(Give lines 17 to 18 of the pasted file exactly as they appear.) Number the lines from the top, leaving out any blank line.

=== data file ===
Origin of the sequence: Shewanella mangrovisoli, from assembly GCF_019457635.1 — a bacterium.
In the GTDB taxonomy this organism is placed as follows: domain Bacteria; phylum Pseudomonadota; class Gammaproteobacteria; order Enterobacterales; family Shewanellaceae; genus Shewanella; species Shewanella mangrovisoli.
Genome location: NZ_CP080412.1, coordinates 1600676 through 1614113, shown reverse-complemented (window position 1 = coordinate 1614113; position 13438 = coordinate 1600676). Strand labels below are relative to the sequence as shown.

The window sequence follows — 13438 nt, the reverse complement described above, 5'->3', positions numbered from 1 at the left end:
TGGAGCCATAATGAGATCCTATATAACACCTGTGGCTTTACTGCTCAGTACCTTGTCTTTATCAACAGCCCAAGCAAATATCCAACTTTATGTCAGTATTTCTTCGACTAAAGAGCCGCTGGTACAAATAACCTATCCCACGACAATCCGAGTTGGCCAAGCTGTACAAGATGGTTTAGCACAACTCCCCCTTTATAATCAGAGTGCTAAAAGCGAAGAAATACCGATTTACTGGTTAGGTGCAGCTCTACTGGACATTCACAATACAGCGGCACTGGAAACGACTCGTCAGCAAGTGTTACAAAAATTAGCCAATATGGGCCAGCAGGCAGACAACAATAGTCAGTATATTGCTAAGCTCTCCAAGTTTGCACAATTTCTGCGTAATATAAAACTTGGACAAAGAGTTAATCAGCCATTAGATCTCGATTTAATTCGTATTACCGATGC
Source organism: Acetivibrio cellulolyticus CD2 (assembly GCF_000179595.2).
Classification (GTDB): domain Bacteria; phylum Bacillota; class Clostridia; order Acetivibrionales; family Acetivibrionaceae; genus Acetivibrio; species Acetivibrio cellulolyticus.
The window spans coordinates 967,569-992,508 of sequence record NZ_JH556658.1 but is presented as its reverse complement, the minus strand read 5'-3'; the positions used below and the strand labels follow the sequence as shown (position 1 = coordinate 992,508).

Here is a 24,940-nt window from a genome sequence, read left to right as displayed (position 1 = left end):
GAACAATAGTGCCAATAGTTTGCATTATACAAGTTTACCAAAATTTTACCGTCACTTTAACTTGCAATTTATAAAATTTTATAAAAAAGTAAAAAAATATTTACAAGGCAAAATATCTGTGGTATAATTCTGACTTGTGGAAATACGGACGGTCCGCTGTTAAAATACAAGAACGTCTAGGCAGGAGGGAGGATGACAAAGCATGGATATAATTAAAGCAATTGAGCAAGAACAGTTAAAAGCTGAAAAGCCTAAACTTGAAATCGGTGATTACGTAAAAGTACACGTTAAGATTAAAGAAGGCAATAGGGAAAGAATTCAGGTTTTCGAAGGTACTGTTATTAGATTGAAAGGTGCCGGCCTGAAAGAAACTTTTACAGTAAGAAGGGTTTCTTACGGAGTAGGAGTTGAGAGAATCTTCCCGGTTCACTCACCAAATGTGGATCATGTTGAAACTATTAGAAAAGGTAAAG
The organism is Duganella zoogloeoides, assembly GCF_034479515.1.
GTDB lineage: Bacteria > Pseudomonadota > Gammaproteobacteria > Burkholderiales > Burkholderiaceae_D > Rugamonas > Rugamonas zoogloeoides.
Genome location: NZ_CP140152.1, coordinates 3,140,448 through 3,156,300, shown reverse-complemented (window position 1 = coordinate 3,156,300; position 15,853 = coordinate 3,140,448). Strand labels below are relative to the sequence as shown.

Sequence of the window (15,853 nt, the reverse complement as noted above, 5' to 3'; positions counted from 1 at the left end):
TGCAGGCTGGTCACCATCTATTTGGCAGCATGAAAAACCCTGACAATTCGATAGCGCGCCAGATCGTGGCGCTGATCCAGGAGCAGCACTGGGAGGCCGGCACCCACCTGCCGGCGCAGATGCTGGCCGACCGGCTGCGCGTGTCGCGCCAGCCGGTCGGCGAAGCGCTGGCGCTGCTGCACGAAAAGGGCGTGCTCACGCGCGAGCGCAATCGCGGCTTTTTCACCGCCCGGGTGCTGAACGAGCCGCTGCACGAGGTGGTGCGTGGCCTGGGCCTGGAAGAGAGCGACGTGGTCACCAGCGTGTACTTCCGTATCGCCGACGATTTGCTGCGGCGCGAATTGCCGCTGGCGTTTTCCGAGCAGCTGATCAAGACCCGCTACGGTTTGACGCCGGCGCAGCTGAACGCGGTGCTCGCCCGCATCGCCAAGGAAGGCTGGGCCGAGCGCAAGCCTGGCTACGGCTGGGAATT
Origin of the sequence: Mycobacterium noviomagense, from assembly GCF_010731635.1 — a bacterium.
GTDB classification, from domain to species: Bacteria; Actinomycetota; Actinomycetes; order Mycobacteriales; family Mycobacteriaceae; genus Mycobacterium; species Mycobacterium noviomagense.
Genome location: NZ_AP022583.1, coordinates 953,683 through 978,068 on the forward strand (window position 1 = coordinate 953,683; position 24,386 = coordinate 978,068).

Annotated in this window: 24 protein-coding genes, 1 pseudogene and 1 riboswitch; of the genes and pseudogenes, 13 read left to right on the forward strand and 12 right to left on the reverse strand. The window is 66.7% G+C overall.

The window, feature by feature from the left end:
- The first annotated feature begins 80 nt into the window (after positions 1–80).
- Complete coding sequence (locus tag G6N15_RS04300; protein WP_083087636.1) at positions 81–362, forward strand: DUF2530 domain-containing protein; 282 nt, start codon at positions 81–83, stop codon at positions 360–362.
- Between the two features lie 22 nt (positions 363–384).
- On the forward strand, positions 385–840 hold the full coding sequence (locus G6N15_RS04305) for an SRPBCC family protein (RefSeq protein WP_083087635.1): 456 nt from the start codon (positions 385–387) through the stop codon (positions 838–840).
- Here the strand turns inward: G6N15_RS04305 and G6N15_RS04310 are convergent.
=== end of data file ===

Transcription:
GTDB classification, from domain to species: Bacteria; Actinomycetota; Actinomycetes; order Mycobacteriales; family Mycobacteriaceae; genus Mycobacterium; species Mycobacterium noviomagense.
Genome location: NZ_AP022583.1, coordinates 953,683 through 978,068 on the forward strand (window position 1 = coordinate 953,683; position 24,386 = coordinate 978,068).